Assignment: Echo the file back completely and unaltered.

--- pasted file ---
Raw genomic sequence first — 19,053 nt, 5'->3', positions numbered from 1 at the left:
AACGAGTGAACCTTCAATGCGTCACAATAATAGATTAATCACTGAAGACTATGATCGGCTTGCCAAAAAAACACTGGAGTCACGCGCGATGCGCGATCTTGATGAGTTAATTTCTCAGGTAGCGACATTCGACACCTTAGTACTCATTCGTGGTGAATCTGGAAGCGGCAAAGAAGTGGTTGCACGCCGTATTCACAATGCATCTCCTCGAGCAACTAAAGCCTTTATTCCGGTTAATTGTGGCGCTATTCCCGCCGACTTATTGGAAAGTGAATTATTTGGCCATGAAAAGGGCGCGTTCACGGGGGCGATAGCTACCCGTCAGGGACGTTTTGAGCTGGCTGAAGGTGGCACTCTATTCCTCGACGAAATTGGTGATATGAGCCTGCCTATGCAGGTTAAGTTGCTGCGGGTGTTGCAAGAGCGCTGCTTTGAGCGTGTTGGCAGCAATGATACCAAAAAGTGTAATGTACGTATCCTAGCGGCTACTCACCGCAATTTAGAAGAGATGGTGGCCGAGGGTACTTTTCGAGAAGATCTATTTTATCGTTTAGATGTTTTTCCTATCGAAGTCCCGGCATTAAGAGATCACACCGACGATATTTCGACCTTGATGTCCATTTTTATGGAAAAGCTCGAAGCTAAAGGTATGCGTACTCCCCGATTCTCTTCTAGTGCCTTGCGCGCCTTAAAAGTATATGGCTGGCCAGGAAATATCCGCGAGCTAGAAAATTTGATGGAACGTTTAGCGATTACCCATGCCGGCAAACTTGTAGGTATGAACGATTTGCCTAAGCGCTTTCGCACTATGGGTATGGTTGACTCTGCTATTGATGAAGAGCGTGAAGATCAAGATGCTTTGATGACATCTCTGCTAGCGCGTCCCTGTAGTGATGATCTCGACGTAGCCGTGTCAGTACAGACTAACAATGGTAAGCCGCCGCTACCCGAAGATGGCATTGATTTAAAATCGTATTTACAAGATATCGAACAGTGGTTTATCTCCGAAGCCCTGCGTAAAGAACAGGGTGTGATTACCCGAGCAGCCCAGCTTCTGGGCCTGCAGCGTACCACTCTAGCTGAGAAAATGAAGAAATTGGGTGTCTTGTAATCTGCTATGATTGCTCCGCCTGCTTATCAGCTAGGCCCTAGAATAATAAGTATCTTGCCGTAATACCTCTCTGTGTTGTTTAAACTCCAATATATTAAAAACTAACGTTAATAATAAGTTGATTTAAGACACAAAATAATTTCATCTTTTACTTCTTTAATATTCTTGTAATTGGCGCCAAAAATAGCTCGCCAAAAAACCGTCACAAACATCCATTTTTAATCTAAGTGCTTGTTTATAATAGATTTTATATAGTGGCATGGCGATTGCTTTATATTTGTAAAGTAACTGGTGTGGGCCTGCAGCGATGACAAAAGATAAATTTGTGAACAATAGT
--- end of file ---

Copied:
Raw genomic sequence first — 19,053 nt, 5'->3', positions numbered from 1 at the left:
AACGAGTGAACCTTCAATGCGTCACAATAATAGATTAATCACTGAAGACTATGATCGGCTTGCCAAAAAAACACTGGAGTCACGCGCGATGCGCGATCTTGATGAGTTAATTTCTCAGGTAGCGACATTCGACACCTTAGTACTCATTCGTGGTGAATCTGGAAGCGGCAAAGAAGTGGTTGCACGCCGTATTCACAATGCATCTCCTCGAGCAACTAAAGCCTTTATTCCGGTTAATTGTGGCGCTATTCCCGCCGACTTATTGGAAAGTGAATTATTTGGCCATGAAAAGGGCGCGTTCACGGGGGCGATAGCTACCCGTCAGGGACGTTTTGAGCTGGCTGAAGGTGGCACTCTATTCCTCGACGAAATTGGTGATATGAGCCTGCCTATGCAGGTTAAGTTGCTGCGGGTGTTGCAAGAGCGCTGCTTTGAGCGTGTTGGCAGCAATGATACCAAAAAGTGTAATGTACGTATCCTAGCGGCTACTCACCGCAATTTAGAAGAGATGGTGGCCGAGGGTACTTTTCGAGAAGATCTATTTTATCGTTTAGATGTTTTTCCTATCGAAGTCCCGGCATTAAGAGATCACACCGACGATATTTCGACCTTGATGTCCATTTTTATGGAAAAGCTCGAAGCTAAAGGTATGCGTACTCCCCGATTCTCTTCTAGTGCCTTGCGCGCCTTAAAAGTATATGGCTGGCCAGGAAATATCCGCGAGCTAGAAAATTTGATGGAACGTTTAGCGATTACCCATGCCGGCAAACTTGTAGGTATGAACGATTTGCCTAAGCGCTTTCGCACTATGGGTATGGTTGACTCTGCTATTGATGAAGAGCGTGAAGATCAAGATGCTTTGATGACATCTCTGCTAGCGCGTCCCTGTAGTGATGATCTCGACGTAGCCGTGTCAGTACAGACTAACAATGGTAAGCCGCCGCTACCCGAAGATGGCATTGATTTAAAATCGTATTTACAAGATATCGAACAGTGGTTTATCTCCGAAGCCCTGCGTAAAGAACAGGGTGTGATTACCCGAGCAGCCCAGCTTCTGGGCCTGCAGCGTACCACTCTAGCTGAGAAAATGAAGAAATTGGGTGTCTTGTAATCTGCTATGATTGCTCCGCCTGCTTATCAGCTAGGCCCTAGAATAATAAGTATCTTGCCGTAATACCTCTCTGTGTTGTTTAAACTCCAATATATTAAAAACTAACGTTAATAATAAGTTGATTTAAGACACAAAATAATTTCATCTTTTACTTCTTTAATATTCTTGTAATTGGCGCCAAAAATAGCTCGCCAAAAAACCGTCACAAACATCCATTTTTAATCTAAGTGCTTGTTTATAATAGATTTTATATAGTGGCATGGCGATTGCTTTATATTTGTAAAGTAACTGGTGTGGGCCTGCAGCGATGACAAAAGATAAATTTGTGAACAATAGT